Arts and CultureSan Francisco

How to Tell A Killer Open Mic Story

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By Jillian Robertson
Former producer of The Moth in San Francisco and Berkeley

I always tell people, the right storytelling show has an audience that’s the polar opposite of a comedy club one. Gone are the hecklers, the fellow comics quietly judging your performance, the jaded old timers daring you to impress them. A good open mic storytelling show audience is warm, forgiving, and, as I witnessed first-hand once, willing to shout “you can do it!” to a storyteller who got under the lights and instantly forgot the first line of her story.

That said, even a warm audience likes a good story, not a bad one. So here are some tips to help you do just that:

Open Mic Dos

Tell what you know. We have judges at our show, selected randomly out of the audience, and we advise them to judge the story on several factors, including that the story must be true. This might seem like a tough rule to judge and an easy one for a storyteller to fake. But you’d be surprised. We can tell. I heard an incredible, authentic story about a woman eating ribs in bed and a terrible, embellished one about scuba diving in Fiji. Go with what you know.

Don’t be a hero. Sometimes the most relatable moments come from when you make a mistake or fall down. The bad date, the lost job, the accidental faux pas while traveling abroad. It’s all relatable and if you learned something that helped you recover, even better. Share it with us. Did you save a baby from a burning building? Awesome, but remember that stories told without counterpoint, just “here’s a time I was awesome,” end up sounding like bragging. But still, good on ya for saving that baby.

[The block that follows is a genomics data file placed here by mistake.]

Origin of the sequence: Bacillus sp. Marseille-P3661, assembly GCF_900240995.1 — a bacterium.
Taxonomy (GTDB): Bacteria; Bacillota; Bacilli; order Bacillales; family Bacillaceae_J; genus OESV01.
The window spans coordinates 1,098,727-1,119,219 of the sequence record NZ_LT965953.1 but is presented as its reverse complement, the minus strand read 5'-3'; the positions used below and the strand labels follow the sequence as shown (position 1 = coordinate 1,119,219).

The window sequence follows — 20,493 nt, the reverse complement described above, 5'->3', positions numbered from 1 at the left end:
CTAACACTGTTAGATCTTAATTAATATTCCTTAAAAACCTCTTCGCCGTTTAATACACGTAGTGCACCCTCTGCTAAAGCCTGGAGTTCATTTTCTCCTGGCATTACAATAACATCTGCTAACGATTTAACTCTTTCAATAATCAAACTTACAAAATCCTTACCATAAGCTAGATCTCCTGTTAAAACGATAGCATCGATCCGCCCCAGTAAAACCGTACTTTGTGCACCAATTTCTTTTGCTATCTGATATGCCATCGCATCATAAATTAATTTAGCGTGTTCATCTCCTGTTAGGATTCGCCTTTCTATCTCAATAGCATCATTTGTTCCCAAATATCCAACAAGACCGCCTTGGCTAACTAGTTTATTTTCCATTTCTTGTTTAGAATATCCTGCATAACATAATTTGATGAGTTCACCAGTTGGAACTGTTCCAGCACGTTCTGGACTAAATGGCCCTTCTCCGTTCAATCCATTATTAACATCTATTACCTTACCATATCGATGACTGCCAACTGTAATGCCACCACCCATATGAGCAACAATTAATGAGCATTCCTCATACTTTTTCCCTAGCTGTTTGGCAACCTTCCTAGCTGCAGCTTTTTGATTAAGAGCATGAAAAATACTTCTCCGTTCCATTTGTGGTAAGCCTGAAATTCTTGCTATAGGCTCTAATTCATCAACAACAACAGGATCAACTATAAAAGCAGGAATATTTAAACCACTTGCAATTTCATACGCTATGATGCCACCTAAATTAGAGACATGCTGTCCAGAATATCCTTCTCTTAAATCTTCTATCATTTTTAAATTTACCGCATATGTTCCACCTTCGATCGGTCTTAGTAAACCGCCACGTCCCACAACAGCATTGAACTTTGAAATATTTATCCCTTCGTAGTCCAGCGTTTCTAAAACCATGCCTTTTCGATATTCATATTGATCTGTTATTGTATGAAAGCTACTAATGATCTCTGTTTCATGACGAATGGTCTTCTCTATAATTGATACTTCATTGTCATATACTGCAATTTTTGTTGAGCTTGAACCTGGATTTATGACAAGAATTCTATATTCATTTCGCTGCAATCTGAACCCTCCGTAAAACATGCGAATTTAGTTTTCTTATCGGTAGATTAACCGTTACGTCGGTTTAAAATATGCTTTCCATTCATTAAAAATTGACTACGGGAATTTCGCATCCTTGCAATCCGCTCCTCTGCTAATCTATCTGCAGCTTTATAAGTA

Don’t memorize your story. It might sound counterintuitive, but nothing makes a story sounds more stale than one that has clearly been memorized and is being rote recited for the show. It’s also a sure-fire way to forget your story, if you get flustered and forget what line comes next. By comparison, if you know your story organically, you can easily find your way back into it. My only exception to this rule is to know your first and last line cold. As we say in the storytelling “business,” know how to get into your story and how to get out.

Start strong. “There I was, onstage, stark naked. And it wasn’t a dream, it was real life. But it wasn’t really a stage, it was a grimy, carpeted platform. And I wasn’t completely naked, I had a homemade G-string on.” This opening line came from a snowy haired grandma with pictures of her grandkids lovingly displayed on a custom-made belt. Because you never know what you’re gonna get. Jump right into your story and bring us with you.